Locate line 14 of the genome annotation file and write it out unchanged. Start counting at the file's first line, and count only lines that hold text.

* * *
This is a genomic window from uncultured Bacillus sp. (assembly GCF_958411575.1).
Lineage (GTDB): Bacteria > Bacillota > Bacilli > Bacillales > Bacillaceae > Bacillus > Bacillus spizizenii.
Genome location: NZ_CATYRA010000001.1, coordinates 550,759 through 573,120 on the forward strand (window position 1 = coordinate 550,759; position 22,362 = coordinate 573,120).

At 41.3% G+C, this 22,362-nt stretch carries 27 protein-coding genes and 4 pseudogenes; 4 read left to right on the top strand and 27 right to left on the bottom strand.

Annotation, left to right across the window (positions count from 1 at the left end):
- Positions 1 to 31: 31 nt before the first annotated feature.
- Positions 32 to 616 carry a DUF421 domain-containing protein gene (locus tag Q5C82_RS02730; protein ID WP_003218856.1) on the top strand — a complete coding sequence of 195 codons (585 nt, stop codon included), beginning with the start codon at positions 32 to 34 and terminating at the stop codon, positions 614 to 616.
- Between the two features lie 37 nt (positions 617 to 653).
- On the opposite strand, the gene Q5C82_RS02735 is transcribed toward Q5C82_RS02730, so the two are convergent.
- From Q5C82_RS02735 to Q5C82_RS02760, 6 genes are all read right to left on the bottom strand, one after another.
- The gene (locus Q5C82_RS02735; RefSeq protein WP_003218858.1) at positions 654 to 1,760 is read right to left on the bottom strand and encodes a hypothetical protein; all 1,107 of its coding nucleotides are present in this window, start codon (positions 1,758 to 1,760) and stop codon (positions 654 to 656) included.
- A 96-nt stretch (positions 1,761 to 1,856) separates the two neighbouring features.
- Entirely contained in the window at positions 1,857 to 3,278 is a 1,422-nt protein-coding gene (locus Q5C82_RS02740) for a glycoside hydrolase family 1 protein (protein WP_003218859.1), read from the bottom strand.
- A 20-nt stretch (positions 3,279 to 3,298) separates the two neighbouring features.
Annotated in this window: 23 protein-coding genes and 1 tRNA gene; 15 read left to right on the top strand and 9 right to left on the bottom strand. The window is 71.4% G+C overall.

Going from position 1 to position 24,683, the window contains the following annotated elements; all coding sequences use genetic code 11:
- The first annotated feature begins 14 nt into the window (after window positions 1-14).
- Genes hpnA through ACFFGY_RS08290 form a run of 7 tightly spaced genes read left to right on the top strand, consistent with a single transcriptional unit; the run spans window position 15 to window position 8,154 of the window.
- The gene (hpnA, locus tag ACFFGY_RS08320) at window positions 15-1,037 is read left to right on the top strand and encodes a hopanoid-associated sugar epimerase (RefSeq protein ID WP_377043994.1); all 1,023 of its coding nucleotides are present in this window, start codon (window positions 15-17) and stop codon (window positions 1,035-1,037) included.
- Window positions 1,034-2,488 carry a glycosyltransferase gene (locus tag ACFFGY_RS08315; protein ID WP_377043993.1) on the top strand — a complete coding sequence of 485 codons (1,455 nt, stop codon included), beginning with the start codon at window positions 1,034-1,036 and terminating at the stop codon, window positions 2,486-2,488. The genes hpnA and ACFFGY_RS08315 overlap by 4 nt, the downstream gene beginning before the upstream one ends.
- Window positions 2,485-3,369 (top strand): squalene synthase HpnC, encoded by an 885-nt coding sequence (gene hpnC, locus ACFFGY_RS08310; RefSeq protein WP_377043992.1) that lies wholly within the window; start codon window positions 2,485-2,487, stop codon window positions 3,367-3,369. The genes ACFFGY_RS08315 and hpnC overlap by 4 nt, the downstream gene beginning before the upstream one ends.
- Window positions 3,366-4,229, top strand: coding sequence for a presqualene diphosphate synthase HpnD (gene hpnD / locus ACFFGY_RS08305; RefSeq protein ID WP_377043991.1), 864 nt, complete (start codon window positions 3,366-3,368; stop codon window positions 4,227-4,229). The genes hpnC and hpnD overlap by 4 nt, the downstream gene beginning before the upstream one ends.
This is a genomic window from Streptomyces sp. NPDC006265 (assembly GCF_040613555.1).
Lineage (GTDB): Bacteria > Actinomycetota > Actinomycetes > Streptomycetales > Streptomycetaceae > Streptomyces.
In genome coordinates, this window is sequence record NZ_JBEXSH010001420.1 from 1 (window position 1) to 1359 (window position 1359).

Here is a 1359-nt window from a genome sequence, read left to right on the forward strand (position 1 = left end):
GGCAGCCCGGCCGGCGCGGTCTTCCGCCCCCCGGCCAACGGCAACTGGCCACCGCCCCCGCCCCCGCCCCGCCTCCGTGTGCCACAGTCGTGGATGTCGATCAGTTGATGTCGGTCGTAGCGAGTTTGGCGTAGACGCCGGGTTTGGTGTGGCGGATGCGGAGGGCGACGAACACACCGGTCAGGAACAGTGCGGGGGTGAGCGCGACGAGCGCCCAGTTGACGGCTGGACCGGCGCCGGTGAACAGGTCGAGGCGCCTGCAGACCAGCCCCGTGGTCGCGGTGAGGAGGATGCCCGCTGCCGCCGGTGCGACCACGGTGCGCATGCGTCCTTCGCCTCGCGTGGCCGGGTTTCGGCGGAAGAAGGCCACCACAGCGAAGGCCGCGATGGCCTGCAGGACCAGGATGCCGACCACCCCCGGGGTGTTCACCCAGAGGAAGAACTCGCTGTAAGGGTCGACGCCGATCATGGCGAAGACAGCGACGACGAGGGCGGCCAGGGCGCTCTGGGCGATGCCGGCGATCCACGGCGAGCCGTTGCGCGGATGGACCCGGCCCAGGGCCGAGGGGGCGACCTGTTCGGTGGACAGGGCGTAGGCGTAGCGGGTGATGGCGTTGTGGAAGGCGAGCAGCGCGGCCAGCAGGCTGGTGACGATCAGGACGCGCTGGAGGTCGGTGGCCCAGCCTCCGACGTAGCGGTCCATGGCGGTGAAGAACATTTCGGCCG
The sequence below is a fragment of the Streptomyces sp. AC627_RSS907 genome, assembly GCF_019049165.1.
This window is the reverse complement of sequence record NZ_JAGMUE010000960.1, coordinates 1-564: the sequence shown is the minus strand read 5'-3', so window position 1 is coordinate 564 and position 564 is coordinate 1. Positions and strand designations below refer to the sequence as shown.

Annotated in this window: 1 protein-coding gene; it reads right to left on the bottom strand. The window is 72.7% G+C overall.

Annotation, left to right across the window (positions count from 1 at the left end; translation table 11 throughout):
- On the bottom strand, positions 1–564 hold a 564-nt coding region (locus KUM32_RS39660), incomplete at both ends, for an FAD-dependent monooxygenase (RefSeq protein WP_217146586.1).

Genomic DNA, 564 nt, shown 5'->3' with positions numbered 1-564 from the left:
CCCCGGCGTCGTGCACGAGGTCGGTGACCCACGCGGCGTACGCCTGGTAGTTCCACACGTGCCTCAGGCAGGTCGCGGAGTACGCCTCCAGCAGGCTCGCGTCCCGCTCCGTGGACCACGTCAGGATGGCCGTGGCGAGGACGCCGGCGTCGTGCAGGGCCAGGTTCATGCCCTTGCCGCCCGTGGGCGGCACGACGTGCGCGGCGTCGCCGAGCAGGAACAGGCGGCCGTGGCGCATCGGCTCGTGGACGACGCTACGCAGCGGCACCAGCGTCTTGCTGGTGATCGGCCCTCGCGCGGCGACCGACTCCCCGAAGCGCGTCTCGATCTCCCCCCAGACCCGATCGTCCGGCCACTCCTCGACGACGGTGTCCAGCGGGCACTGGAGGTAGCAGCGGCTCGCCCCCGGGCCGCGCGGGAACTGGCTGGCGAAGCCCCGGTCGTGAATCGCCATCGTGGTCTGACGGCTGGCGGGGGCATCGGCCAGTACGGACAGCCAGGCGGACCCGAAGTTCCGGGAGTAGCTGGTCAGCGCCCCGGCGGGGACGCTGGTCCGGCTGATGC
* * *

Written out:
- A 20-nt stretch (positions 3,279 to 3,298) separates the two neighbouring features.